Message from the President

John Amos speaking at the WWF 2015 Fuller Symposium at National Geographic HQ, Washington, D.C.

John Amos speaking at the WWF 2015 Fuller Symposium at National Geographic HQ, Washington, D.C.

“Can technology save the environment?”

That’s the question that confronted me and other participants in the 2015 Fuller Symposium hosted by World Wildlife Fund.  There’s plenty of reason to believe that it can: satellites are collecting ever-more detailed images of what’s happening at land and sea; drones are boosting the impact of anti-poaching patrols; remote monitoring devices are getting cheaper and easier to use, enabling continuous measurement of air and water quality; and all of this growth in capabilities is tied to increasingly complex networks that allow broader and faster delivery of information.  We’re getting smarter and faster every day when it comes to monitoring and measuring what’s happening here on Planet Earth.

Like many here at SkyTruth I consider myself a techno-optimist, yet my answer to that question is an unequivocal NO.  Better technology gives us better tools as we tackle our planet’s formidable challenges.  But without an engaged, active team of conservation-minded people around the world putting those tools to work, technology alone will fail.

That’s why I was so pleased to see this message posted recently to our Facebook page by a citizen-activist in Italy:

“For the past 8-9 years I have been fighting oil+gas in Italy, and have been using many tools to try to spread information, activism, and showing people the ill effects of drilling. Among these tools, the pictures from SkyTruth. A few days ago Italy [voted to hold a referendum] banning oil+gas within a 12 mile buffer zone offshore. It was the result of all of our activism… Through SkyTruth I was able to show them Louisiana, Nigeria, Azerbaijan, and many other locations. It helped me win over public support and stop them.”  

Motivating people to take action on behalf of environmental conservation — and giving them powerful tools and images to make them more effective — is exactly the reason I started SkyTruth in the first place.

2015 was a big year for us. We added two skilled staff, bringing us to a core team of eight here in Shepherdstown, supported by three consulting programmers in Sweden and Argentina.  With a 25% increase in our budget, we maintained a high level of engagement on pollution tracking, oil and gas drilling and fracking, hardrock and coal mining, and environmental monitoring; all while managing the intense workplan, rapid growth and high level media attention surrounding our Global Fishing Watch project with Oceana and Google.  That’s a blockbuster partnership, giving us access to cutting-edge cloud-computing and machine-learning tools along with vast datasets to help advance our mission of making the invisible, visible.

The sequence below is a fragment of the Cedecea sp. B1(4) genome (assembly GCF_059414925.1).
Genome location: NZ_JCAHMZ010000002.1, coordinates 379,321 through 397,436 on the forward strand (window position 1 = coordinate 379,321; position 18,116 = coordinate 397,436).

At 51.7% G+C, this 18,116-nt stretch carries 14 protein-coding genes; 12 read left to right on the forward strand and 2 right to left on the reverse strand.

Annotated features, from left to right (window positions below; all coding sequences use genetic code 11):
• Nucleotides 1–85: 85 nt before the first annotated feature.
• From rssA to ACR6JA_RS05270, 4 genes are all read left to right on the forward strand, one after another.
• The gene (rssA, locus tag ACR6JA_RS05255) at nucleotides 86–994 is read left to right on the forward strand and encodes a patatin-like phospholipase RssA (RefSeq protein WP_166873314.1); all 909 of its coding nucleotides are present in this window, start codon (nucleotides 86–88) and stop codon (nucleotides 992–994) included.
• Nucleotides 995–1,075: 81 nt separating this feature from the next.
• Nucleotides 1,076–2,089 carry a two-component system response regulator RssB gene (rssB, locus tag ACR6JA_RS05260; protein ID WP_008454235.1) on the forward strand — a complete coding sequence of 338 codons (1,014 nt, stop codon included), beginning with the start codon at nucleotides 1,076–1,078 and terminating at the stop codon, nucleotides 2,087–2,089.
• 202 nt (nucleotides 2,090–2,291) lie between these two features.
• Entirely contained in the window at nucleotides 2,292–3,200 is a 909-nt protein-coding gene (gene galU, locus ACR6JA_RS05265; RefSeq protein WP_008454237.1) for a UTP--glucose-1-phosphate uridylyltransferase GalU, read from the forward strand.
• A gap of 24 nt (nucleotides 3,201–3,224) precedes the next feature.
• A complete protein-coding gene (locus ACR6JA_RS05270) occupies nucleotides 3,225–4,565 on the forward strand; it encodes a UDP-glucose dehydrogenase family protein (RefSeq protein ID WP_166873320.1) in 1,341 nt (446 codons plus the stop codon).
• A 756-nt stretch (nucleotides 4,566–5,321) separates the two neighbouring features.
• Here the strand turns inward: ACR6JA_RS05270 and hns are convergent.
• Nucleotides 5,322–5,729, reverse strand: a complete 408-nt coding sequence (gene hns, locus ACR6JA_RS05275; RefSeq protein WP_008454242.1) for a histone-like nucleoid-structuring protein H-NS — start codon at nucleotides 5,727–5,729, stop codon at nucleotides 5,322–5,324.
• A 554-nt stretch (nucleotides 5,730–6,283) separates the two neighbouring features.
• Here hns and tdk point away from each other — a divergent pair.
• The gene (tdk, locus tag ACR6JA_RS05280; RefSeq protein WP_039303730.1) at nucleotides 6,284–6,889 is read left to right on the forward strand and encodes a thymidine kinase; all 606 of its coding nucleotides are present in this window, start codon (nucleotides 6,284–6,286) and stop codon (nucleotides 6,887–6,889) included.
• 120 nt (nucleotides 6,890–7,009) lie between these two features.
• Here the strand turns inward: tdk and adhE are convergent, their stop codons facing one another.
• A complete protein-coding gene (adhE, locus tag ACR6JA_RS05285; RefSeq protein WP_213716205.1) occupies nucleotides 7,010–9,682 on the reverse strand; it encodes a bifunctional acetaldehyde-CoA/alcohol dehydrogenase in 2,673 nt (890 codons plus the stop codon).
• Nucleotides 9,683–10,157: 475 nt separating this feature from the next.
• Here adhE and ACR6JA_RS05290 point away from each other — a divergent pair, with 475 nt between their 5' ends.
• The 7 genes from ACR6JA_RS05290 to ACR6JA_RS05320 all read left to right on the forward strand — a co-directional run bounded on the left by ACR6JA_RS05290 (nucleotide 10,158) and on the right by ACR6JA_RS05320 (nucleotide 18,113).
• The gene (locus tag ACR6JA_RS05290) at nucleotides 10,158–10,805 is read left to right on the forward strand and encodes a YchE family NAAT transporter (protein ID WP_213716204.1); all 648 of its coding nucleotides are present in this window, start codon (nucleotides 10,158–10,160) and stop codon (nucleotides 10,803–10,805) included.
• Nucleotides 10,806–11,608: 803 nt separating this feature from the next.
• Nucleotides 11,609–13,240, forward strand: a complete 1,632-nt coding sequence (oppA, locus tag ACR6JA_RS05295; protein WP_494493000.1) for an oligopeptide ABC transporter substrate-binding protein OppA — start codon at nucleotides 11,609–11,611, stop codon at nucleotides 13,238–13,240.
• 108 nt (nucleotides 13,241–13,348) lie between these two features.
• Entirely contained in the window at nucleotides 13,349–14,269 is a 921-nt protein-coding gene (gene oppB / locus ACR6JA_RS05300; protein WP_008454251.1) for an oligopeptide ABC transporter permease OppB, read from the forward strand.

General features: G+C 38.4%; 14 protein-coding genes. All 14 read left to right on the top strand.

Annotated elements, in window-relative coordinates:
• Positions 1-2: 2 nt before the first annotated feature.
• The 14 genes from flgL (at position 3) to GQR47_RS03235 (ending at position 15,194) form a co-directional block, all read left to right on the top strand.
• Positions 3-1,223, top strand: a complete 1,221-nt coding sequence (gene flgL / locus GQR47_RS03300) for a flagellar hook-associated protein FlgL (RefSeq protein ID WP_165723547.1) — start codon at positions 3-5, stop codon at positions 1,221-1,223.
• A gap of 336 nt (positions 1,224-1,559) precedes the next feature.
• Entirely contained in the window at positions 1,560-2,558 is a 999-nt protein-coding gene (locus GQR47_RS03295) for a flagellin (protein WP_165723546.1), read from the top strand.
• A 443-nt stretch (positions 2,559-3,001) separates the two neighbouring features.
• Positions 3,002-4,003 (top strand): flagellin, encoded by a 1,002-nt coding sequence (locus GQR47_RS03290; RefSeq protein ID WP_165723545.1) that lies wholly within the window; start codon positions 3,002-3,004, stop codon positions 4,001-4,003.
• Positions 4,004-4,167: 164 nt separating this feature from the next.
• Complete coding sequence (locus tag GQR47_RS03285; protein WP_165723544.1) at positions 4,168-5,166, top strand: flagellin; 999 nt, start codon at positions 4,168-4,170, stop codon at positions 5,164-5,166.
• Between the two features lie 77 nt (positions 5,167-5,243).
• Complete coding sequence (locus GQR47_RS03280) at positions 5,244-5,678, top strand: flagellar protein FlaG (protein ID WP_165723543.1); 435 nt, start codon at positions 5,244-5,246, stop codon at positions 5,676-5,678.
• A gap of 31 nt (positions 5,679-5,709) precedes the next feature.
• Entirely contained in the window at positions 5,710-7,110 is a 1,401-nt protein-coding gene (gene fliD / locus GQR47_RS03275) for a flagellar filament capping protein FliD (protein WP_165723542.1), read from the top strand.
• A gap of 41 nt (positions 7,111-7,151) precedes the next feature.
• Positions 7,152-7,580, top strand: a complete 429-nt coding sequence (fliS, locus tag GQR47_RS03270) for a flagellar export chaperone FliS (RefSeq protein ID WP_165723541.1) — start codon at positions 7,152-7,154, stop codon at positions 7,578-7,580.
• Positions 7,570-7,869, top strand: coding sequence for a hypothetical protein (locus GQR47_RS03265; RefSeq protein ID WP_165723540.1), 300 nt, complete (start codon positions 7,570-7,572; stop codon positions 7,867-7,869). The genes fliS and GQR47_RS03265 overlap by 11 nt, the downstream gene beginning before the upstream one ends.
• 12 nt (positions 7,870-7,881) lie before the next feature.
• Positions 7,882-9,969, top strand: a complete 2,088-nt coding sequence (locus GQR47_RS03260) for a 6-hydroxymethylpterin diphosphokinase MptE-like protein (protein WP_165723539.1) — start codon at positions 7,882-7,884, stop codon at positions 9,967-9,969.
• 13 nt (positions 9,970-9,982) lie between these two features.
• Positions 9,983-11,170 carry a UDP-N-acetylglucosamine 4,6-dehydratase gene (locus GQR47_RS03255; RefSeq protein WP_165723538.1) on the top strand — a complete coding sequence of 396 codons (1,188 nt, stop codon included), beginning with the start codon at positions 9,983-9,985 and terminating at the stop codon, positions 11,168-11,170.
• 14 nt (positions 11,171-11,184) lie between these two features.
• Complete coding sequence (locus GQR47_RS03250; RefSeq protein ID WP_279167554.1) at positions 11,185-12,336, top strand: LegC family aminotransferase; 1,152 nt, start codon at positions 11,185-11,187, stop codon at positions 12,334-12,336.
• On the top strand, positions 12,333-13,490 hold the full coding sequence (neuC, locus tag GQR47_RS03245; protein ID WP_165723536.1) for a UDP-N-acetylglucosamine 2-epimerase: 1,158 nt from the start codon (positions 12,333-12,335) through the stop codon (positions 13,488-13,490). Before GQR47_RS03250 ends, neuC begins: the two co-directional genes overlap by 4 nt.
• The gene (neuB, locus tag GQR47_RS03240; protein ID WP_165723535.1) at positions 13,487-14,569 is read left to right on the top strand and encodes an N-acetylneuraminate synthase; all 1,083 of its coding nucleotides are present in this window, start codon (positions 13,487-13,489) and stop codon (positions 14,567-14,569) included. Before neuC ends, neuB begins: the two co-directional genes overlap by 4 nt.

Because if you can see it, you can change it.

– John


Click & Scroll Below to Explore our Work


For eleven years oil has leaked into the Gulf of Mexico from a point eleven miles off the Mississippi River Delta (aka the Bird’s Foot Delta). Our dogged reporting of this slow-motion oil spill finally caught the attention of the Associated Press. Their investigation ultimately pushed the U.S. Coast Guard to acknowledge a spill rate 20x higher than Taylor Energy had ever admitted. Then in September, Taylor Energy settled a lawsuit brought by the Waterkeeper Alliance and several of our other Gulf Coast partners over lack of transparency about what the company had done to stop the flow of oil into the Gulf of Mexico.

In recognition of the five-year anniversary of the BP/Deepwater Horizon disaster, we mapped the nearly 10,000 reported oil and chemical spills that have occurred in the Gulf of Mexico since the oil stopped gushing from the Macondo well in 2010. Once it became apparent that a Coast Guard database we relied on for daily pollution reports would be offline for the indefinite future, our programming team engineered a way to convert their weekly spreadsheet update back into the interactive SkyTruth Alerts used by thousands of subscribers.


We’ve continued our work to map the footprint of drilling and fracking in the mid-Atlantic using aerial imagery and geospatial data. On one very seasonally-themed map we illustrated the spooky spread of drilling in Ohio’s Utica Shale, while below we animated a visualization of the drilling boom in western Pennsylvania using data created by our FrackFinder volunteers.

Also of note, the oil and gas industry finally gave in this year on a transparency issue we’ve pursued since 2012. In May, FracFocus.org unlocked access to tens of thousands of fracking chemical records regarding drilling operations across the US. Industry proudly proclaims that they did this voluntarily, but judge for yourself if you think they would have liberated this data without our persistence over the past three years.


This summer in Colorado contractors for the EPA accidentally triggered a spill of polluted water from an inactive gold mine, turning the Animas River orange for miles. To provide some context on the problem of abandoned mine lands nationwide, we compiled interactive maps to help visualize the pervasive threat posed by abandoned coal mines and inactive metal mines throughout the US.

In November a dam at an iron mine in Brazil collapsed, destroying an entire town, killing 17 people, and displacing hundreds more. We used satellite imagery to investigate the impacts of the disaster, and published imagery showing the developments leading up to the catastrophe. Unfortunately, as we wrote in December, this kind of spill from mine waste impoundments is all too common around the world.


While our programming team is hard at work developing the Global Fishing Watch platform to help tackle the ecological crisis of overfishing, we’ve also come across some major cases of maritime malfeasance.

In January we stayed up late to help the government of Palau catch the Shin Jyi Chyuu 33, a Taiwanese-flagged fishing vessel caught in their waters, and according to official reports had shark fins and illegally caught tuna in her holds.